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The Rupee Rise

Along with millions of Americans, I have been quite glum about our country’s current economic status. But I read an editorial in The Hindu (Sept. 27, 2011) that checked me a bit. Over the last few months the rupee has drastically weakened against the dollar. When I arrived in July the rate was Rs. 45 to the dollar, and now it has risen to Rs. 49.60, “perilously close to the psychologically important Rs. 50 mark.” Great if you are a foreigner living on dollars, not so great for the rest of the country.

Even with the US’s “lower-than-expected growth, …high unemployment and fractious politics,” the dollar continues to be in demand. With the Euro shaky, risk-averse exporters and investors in India are turning to safer places to “repatriate the money to safer destinations,” leavign the dollar as one of the only options.

(Almost every bill has Gandhiji on it 🙂 )

Such a sharp increase in the rupee threw everyone off. It will be increasingly difficult to maintain stability, discouraging the return of investments recently lost.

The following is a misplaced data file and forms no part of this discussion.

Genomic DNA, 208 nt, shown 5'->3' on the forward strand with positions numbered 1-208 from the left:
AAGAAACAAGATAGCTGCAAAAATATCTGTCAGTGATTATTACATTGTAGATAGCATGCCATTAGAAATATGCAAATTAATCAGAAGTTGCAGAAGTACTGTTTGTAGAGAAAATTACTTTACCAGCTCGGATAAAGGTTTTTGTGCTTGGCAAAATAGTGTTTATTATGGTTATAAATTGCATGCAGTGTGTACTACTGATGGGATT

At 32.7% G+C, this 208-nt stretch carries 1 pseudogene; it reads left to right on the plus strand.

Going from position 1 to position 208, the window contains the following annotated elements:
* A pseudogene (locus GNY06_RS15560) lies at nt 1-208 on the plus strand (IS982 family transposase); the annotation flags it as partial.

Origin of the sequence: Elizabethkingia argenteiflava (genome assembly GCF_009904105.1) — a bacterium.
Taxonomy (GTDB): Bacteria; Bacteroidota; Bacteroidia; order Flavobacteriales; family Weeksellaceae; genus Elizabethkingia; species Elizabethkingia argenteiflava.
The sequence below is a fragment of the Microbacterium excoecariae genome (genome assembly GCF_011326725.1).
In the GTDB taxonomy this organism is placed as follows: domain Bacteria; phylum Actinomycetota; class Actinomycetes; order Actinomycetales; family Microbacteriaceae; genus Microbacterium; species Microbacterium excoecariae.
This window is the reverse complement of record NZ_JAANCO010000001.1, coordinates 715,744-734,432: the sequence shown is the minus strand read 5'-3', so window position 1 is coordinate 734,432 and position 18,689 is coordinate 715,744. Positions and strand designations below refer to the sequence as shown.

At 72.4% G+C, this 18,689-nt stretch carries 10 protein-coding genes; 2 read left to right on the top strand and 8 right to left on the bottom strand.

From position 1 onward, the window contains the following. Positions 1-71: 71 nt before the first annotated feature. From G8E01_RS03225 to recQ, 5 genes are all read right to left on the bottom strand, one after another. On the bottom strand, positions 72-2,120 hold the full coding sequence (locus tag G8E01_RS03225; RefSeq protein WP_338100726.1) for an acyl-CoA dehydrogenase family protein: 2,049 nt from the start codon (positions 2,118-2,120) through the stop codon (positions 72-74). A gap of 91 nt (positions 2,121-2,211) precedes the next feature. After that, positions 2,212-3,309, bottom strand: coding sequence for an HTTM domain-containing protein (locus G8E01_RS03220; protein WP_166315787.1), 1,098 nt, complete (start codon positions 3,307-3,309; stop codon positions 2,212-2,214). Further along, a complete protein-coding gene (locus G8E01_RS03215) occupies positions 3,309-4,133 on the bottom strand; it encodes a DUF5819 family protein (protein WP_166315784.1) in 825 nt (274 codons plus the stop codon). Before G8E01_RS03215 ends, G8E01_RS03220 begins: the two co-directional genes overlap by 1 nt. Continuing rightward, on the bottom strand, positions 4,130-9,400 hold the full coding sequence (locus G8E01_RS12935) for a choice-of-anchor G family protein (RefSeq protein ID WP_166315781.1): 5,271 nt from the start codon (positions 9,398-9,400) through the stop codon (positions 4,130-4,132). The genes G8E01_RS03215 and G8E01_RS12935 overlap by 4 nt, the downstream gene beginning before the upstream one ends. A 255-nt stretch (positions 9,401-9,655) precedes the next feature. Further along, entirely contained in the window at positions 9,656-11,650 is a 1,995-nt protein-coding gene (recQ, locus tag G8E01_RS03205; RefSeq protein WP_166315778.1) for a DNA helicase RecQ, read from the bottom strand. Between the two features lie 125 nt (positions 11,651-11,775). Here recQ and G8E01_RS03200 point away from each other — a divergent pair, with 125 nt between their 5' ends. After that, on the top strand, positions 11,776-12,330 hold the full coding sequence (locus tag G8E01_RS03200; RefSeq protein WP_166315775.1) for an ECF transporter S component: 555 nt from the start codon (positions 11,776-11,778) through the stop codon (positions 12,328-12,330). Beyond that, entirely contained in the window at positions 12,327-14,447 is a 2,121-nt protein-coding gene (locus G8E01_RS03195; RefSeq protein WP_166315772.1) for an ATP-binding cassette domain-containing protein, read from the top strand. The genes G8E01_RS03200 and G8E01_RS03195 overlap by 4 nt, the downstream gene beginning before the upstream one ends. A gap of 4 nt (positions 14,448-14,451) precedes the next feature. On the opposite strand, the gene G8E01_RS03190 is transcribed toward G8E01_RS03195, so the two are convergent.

I read an interesting story from Germany about an alternative currency called the Chiemgauer, named after a region in Germany. Started by a high school teacher as a classroom experiment, the currency slowly caught on with businesses and community members. Apparently, it retains better purchasing power within the region than the Euro. The Chiemgauer supports non-profits that promote cultural, educational and environmental activities. One of the goals was to create jobs to students, or volunteers that would be granted an allowance of Chiemgauers. Businesses accept 100 Chiemgauer at face value and can exchange that for €95, losing 5% for commission but earning more by attracting Chiemgauer members to their products or services.

You could create currency to any closed sustainable system, whether that be a village, a cooperative, or a city. It keep the money in the local economy, and enhances the relationships between customers and businesses, promoting credibility in business dealings and the creation of products with integrity.

A currency that is controlled by the people instead of going to a centralized government or bank? But then who would be in charge to make sure the money was kept safe and managed properly? It could never work…




About apassagetopondi

A young activist bookworm who loves to empower new faces and discover new places.

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